If you have not yet taken the plunge with humates, and for that matter seaweeds and carbon sources, then I would go as far as to say you really are missing a massive, cost effective trick.
If you do what you always do, you’ll get what you always got: A common phrase often attributed to many principles. In this instance. the subject for reappraisal is iron sulphate: for years applied to turf surfaces prophylactically throughout the autumn and winter as a turf hardener, with the intent of helping the turf resist the rigours of the winter climate and fungal disease by thickening cell walls.
Perceived wisdom which holds no truth in scientific reality.
Iron has no involvement in the thickening of plant cell walls; for that, you need calcium. Furthermore, the acidic nature of Iron sulphate will actually act to weaken plant cell wall structure. The unsuitability of Iron sulphate for this purpose was shown in disease trials in autumn 2016, where prophylactic applications of iron sulphate statistically performed no better in controlling disease concentrations around 35-40%. Curative applications of iron sulphate produced a 50% reduction in disease concentration, but you’ve then got the problem of reduced leaf integrity due to the acidic action.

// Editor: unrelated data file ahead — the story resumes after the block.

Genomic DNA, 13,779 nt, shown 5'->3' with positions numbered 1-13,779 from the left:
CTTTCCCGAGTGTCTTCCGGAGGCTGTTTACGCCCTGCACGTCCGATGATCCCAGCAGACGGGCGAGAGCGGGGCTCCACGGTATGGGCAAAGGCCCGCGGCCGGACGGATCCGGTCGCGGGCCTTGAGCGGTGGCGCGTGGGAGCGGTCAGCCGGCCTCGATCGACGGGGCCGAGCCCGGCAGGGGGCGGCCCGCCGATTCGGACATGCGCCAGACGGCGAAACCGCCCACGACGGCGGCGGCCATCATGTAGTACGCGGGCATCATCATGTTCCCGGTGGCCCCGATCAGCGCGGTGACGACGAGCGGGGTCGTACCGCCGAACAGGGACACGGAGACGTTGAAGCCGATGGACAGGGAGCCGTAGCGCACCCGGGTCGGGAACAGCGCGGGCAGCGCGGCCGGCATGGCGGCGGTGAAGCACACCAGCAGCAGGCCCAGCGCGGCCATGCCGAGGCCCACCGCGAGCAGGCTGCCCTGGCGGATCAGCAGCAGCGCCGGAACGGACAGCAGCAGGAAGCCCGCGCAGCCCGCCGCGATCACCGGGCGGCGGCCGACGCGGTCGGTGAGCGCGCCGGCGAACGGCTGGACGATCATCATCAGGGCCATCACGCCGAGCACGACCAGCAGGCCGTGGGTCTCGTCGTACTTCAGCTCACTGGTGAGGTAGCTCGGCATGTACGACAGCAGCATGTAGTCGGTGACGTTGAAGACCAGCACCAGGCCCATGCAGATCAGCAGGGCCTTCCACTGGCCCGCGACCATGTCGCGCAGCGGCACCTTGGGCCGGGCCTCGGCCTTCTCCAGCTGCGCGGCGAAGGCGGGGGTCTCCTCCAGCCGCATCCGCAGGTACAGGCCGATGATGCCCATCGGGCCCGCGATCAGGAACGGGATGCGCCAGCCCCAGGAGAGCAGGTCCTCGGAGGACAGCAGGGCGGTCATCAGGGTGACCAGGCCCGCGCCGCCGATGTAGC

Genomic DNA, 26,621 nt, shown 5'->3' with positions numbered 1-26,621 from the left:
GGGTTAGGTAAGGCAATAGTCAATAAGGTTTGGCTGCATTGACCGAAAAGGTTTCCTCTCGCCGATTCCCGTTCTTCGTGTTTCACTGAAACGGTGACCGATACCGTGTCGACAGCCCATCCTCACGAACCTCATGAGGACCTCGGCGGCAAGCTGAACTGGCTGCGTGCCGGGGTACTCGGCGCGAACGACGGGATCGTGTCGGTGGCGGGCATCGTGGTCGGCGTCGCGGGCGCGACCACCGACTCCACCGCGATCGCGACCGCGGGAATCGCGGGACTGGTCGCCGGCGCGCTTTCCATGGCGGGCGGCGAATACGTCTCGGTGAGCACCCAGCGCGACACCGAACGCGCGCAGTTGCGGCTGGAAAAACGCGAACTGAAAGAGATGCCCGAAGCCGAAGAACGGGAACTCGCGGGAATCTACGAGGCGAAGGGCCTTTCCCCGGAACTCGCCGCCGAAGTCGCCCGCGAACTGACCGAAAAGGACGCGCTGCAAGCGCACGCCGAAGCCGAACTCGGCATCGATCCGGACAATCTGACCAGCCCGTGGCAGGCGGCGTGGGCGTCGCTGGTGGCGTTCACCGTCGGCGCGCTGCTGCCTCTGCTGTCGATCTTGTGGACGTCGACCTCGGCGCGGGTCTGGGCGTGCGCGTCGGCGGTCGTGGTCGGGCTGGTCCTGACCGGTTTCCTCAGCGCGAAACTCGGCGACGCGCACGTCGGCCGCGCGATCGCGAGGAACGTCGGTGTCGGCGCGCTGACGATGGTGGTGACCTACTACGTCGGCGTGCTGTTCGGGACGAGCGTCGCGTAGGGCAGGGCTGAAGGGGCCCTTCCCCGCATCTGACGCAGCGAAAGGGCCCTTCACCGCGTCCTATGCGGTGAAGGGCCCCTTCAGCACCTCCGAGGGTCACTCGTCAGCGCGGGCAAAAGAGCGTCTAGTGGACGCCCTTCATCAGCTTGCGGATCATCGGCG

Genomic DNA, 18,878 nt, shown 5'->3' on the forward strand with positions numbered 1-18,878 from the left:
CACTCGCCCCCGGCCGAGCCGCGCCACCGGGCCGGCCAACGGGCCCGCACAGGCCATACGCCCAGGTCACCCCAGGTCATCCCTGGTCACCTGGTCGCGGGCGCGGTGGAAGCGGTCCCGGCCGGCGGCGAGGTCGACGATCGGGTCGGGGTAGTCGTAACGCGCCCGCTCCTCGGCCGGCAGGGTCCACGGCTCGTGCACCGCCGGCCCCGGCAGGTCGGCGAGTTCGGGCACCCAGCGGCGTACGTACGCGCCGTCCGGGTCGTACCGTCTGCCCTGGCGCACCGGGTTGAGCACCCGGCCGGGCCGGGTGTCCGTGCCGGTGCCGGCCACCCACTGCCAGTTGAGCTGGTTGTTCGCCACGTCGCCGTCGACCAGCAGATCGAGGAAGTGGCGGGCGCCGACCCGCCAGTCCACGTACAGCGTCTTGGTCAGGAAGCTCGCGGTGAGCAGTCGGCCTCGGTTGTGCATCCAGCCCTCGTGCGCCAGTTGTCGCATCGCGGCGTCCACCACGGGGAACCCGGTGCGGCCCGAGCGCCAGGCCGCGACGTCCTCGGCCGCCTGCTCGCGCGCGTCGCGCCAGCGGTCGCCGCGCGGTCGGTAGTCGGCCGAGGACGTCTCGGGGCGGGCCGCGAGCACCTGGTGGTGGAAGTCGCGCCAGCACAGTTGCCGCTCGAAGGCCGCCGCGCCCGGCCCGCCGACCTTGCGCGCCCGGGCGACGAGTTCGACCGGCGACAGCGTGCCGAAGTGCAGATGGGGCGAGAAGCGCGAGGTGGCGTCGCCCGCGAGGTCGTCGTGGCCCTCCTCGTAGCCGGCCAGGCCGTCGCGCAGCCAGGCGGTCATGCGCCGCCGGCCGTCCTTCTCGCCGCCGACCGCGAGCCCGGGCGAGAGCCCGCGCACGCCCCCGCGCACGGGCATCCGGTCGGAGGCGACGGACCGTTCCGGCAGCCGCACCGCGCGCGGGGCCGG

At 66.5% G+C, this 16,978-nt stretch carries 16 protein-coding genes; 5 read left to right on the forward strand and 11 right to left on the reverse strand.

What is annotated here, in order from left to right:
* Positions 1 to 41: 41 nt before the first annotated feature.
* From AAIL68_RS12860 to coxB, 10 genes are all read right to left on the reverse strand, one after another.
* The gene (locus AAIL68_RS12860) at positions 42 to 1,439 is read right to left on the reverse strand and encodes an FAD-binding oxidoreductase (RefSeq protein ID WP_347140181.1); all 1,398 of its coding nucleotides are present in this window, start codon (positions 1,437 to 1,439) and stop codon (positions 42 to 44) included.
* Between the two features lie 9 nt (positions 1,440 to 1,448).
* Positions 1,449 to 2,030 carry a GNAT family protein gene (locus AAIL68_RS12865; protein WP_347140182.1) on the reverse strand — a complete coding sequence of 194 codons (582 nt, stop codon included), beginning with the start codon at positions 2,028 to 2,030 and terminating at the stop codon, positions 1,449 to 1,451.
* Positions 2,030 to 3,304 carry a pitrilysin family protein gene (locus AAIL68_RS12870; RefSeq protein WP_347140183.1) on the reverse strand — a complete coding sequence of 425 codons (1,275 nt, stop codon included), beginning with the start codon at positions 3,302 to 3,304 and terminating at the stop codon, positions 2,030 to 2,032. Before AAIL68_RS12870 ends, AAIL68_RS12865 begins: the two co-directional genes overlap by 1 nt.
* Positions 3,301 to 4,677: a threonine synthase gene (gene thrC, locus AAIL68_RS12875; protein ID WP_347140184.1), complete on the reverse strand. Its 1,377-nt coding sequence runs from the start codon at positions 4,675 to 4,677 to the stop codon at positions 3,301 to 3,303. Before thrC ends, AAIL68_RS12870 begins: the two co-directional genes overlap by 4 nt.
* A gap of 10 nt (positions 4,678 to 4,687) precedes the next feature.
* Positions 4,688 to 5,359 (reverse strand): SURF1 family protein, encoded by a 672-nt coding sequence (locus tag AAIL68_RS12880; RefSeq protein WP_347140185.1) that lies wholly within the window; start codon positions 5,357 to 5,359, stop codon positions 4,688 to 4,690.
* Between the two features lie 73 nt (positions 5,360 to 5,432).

In this instance, use phosphite, which stimulates plant protection without simultaneously making it more susceptible to further infection.
These research findings concur with the message we at Pitchcare have been recommending for some time, which is:
- Do not use iron sulphate to harden turf against disease
- Use foliar calcium in combination with phosphite and potassium silicate
- To promote colour, use a 100% chelated iron (worth asking the question: how much is chelated, as most are not 100% and contain some iron sulphate) or, alternatively, consider applications of magnesium
If you are going to apply iron sulphate, then do so in the spring to control moss when temperatures are too low for bacterial moss treatments to work effectively, and the sulphate will promote early season plant metabolic function.
In terms of general nutrition, then September is still not too late for an organic based fertiliser, with longevities of up to eight weeks, this should see you through to the end of autumn.
July through August witnessed high disease pressure due to prolonged humidity driven by persistent rainfall and overcast days. During this period, diseases such as microdochium patch constantly bubbled away on fine turf surfaces, ebbing and flowing in the background to varying degrees of severity. Due to typically strong leaf growth through July and August, the grass is often able to outgrow the disease, preventing severe infection. However, as cooler nights in September cause soil temperatures to fall and growth rates to subsequently subside, the grass begins to lose any advantage.
The use of systemic active ingredients will be the only option once Iprodione - the active ingredient in Chipco and Interface - is most likely to be withdrawn in the next twelve months.